It's just a thought, and possibly a very naive thought, but do you think that we, as a civilisation, are getting too heavy for our own good?

I don't mean obesity, although it's true that we all seem to be considerably larger than our grandparents, what concerns me is
the fabricated world that we're creating to accommodate the ever-increasing size of our world population.

I was on a bus in the City yesterday, all around me new buildings were rearing up behind safety hoardings. When completed they threaten to overwhelm the existing shops and offices and create an entirely new skyline that will be much closer to the sky than anything previously witnessed.
They are large, they are imposing . . . and they are incredibly heavy.

Nor is just the buildings that weigh heavily on the London streets. The buses, particularly the tourist-carrying coaches, are larger and heavier . . . the lorries have doubled in size and number over the past twenty years . . . cumbersome, weighty cars have difficulty in manoeuvring the narrow streets.
Added to all this, there are more of us . . . many, many more of us. We are larger . . . we are heavier . . . and we are everywhere.

This rapid growth can be experienced worldwide. Think about it for a moment, where does all the material come from that's needed to fabricate the growing number of homes and offices from Washington to Beijing? Where do we find the fuel to power our accelerating number of vehicles?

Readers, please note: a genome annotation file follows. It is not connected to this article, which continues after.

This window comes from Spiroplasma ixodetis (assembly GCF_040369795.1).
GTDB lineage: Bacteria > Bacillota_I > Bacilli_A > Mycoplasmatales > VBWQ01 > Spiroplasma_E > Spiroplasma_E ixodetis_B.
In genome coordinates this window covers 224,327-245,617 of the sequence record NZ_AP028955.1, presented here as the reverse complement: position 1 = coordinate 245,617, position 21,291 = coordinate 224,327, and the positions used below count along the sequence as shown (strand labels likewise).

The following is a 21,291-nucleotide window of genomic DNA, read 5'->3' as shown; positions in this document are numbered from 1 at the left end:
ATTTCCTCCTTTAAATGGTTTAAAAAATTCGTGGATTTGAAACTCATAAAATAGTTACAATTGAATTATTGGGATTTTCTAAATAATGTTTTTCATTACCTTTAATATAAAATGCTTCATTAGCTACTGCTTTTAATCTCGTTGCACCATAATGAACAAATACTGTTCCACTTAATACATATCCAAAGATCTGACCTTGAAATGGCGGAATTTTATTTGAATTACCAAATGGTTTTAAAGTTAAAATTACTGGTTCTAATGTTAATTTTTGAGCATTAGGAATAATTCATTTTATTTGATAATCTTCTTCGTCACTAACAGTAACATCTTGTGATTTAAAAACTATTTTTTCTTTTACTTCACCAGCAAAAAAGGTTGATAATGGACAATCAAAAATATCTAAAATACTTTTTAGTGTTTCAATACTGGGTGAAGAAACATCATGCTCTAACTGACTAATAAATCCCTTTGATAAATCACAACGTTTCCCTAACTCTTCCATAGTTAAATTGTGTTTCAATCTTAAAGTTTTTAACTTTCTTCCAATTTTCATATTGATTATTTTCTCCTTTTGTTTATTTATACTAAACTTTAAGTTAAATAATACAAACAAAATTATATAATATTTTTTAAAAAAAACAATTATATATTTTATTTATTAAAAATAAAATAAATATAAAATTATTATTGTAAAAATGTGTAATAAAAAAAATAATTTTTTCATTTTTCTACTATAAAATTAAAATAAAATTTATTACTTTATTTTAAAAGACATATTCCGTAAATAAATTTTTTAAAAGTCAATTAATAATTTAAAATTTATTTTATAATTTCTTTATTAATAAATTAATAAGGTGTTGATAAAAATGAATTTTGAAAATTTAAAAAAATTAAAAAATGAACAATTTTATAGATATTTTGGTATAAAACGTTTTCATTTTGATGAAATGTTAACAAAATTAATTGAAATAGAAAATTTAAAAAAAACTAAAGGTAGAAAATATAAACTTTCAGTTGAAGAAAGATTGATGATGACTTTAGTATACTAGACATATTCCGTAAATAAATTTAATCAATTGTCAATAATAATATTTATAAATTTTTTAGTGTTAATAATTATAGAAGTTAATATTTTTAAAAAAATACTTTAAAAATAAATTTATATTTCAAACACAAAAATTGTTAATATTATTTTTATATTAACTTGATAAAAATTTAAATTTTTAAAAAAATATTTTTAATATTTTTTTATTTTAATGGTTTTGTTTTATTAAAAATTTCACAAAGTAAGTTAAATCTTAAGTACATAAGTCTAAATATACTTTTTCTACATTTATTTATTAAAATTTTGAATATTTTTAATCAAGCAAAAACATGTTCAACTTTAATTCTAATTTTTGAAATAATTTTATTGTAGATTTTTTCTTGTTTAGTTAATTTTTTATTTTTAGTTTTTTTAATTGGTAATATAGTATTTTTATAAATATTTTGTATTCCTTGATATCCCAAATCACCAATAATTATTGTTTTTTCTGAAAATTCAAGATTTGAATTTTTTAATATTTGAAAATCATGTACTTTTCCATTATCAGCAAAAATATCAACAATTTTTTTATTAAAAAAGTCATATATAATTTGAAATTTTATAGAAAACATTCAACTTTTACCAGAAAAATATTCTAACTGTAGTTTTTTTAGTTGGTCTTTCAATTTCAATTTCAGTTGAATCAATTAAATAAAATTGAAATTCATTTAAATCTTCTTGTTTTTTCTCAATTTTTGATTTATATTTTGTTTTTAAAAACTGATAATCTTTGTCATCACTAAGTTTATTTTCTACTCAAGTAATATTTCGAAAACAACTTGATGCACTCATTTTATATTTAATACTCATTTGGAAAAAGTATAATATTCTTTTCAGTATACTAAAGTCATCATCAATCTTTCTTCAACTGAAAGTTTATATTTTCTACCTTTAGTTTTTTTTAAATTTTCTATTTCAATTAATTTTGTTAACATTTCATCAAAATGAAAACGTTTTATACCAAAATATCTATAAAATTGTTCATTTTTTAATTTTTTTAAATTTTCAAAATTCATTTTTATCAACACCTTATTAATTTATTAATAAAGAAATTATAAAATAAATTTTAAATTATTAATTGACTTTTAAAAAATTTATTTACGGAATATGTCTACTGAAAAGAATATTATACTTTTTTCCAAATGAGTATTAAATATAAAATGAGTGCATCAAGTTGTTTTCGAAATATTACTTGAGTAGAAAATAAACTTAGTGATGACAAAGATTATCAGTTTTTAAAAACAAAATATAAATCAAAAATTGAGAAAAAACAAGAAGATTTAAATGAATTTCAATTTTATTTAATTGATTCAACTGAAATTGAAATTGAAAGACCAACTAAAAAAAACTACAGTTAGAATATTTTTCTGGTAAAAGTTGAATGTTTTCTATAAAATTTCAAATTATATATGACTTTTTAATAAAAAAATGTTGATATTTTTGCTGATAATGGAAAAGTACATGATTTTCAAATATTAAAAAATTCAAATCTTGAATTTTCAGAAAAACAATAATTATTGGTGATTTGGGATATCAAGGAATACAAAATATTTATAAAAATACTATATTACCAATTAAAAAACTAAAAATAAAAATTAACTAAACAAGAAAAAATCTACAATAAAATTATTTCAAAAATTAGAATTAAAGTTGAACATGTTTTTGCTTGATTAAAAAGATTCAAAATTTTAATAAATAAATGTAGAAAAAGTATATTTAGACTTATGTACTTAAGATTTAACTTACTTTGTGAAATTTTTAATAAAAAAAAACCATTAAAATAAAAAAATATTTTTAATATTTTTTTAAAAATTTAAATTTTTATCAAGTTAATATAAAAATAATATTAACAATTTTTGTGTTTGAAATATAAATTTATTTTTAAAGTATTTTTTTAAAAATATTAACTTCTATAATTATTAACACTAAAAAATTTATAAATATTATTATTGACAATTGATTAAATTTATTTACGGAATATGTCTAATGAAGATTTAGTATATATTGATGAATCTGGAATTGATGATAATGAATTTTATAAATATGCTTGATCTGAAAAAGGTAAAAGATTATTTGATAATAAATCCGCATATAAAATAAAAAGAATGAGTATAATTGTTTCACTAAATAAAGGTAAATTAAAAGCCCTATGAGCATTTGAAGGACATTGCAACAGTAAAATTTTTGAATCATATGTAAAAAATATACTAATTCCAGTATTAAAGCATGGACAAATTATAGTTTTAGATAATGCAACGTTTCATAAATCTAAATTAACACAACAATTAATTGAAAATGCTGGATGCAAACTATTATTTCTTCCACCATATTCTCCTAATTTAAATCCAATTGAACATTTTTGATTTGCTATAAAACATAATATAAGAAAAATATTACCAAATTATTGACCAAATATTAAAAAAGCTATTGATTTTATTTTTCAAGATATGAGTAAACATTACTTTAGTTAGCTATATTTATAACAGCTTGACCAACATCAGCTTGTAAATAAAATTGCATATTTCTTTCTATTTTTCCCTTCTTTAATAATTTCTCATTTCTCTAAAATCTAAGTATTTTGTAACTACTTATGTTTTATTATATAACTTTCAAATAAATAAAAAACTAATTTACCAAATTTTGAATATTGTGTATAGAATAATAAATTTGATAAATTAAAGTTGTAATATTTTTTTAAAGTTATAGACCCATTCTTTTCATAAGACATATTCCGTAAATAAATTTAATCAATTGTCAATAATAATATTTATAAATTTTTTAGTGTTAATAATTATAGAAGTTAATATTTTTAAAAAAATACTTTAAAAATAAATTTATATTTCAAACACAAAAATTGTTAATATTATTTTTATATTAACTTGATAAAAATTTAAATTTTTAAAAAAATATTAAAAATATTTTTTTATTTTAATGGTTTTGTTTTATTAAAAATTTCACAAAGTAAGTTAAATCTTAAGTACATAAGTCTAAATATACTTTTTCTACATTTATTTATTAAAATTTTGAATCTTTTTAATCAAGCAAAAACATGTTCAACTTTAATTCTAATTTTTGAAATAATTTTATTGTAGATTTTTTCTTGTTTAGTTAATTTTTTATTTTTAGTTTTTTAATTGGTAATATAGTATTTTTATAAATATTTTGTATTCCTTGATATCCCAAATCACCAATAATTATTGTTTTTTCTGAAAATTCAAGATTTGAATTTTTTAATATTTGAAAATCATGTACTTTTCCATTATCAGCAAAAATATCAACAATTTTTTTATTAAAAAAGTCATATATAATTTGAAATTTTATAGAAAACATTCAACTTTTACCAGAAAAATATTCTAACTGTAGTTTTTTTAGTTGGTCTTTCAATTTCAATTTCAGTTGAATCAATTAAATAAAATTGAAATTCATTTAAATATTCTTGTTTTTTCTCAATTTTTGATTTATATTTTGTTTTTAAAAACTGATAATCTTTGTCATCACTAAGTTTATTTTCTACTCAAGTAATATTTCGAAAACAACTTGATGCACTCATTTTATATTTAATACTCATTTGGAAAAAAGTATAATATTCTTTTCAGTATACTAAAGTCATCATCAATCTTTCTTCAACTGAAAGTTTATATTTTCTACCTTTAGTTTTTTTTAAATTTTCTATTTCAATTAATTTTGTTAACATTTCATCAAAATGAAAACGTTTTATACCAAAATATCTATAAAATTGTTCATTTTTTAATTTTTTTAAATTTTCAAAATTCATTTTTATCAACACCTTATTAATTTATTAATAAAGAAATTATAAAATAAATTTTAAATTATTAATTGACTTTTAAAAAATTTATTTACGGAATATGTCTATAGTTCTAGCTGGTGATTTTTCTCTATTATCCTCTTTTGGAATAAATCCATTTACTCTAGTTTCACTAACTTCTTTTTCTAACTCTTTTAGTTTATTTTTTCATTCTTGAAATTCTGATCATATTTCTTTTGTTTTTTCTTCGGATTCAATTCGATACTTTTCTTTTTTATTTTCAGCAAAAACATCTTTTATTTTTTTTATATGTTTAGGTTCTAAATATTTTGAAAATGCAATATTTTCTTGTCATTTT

It all comes from beneath our feet, from under the ground.
We dig down for oil, for minerals, for clay, for coal. Cities such as Bath were created by the excavation of stone from the surrounding hillsides, leaving dangerously hollow hills that are only now being made safe.
But what of the overall health of our planet that is being drained of oil, emptied of coal and minerals, and made fragile by the miles of sewers and underground piping?

Is it so very simplistic to think that, in excavating the substance from beneath our feet and piling it on the surface, we might be affecting the integrity of the planet itself? Was our fragile globe designed to lose vast quantities of its sub-strata and then be asked to bear so much extra weight? Were the shifting, tectonic plates that underpin our massive structures designed to accept such stress?
An egg, with its content intact, is amazingly strong. An empty egg-shell is incredibly fragile.
Do you see my point?

I wish I could see a happy ending to these musings, but I'm left with the disturbing mental picture of our depleted planet being squeezed of its life to satisfy the demands of our rapacious species.

Tell me, how do we walk more lightly on the earth?
We need to, if the vital source of our sustenance and well being is to continue to support us.

Thursday, August 12, 2010

Focus on Chloe

Would you like a quick laugh . . . a laugh at my expense?

As you know, I wear glasses. They have become so much a part of me that I would feel strange without them. They are the first thing I put on in the morning, and the last thing I remove before getting into bed. At night they sit on the dressing-table, ready to give focus to the new day from the moment I get up.